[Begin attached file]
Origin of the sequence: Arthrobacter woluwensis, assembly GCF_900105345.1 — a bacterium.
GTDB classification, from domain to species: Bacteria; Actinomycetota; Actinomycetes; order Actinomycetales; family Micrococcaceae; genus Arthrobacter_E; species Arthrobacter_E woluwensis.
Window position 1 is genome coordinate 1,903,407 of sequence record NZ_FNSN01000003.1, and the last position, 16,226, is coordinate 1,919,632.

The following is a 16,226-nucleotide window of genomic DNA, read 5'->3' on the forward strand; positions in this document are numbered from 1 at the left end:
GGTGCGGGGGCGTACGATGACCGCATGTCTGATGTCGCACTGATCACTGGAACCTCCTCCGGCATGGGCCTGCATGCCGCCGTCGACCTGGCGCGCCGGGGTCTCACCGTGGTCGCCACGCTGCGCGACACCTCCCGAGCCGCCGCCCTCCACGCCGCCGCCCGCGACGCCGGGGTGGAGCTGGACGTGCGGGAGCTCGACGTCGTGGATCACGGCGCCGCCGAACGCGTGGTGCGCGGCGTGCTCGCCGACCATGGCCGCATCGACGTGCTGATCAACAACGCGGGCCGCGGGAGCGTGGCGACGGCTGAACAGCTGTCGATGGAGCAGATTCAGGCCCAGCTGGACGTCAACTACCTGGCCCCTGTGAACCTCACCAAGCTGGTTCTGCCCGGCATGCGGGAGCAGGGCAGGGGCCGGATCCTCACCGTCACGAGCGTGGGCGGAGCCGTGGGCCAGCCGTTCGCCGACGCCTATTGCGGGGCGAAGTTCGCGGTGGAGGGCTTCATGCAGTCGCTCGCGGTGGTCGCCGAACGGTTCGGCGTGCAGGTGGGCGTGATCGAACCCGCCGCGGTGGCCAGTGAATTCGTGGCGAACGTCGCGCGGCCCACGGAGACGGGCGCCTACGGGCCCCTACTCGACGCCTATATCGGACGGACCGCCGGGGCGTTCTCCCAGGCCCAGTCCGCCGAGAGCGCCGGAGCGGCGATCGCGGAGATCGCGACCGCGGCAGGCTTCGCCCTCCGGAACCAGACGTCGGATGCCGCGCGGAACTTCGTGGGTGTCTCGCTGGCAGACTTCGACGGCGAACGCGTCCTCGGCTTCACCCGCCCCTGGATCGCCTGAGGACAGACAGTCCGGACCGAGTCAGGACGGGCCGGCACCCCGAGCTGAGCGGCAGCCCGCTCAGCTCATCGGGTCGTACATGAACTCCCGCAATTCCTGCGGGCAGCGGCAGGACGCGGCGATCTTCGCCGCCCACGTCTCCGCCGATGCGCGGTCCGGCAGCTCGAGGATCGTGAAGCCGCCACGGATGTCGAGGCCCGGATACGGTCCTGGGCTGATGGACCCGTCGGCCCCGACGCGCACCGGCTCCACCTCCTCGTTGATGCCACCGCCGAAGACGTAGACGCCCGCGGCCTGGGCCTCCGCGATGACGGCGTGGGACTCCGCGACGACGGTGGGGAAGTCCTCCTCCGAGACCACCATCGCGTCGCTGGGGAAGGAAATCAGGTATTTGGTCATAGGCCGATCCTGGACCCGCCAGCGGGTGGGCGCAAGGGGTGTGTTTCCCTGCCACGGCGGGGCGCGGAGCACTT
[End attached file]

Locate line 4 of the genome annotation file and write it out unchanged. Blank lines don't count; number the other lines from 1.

The following is a 16,226-nucleotide window of genomic DNA, read 5'->3' on the forward strand; positions in this document are numbered from 1 at the left end: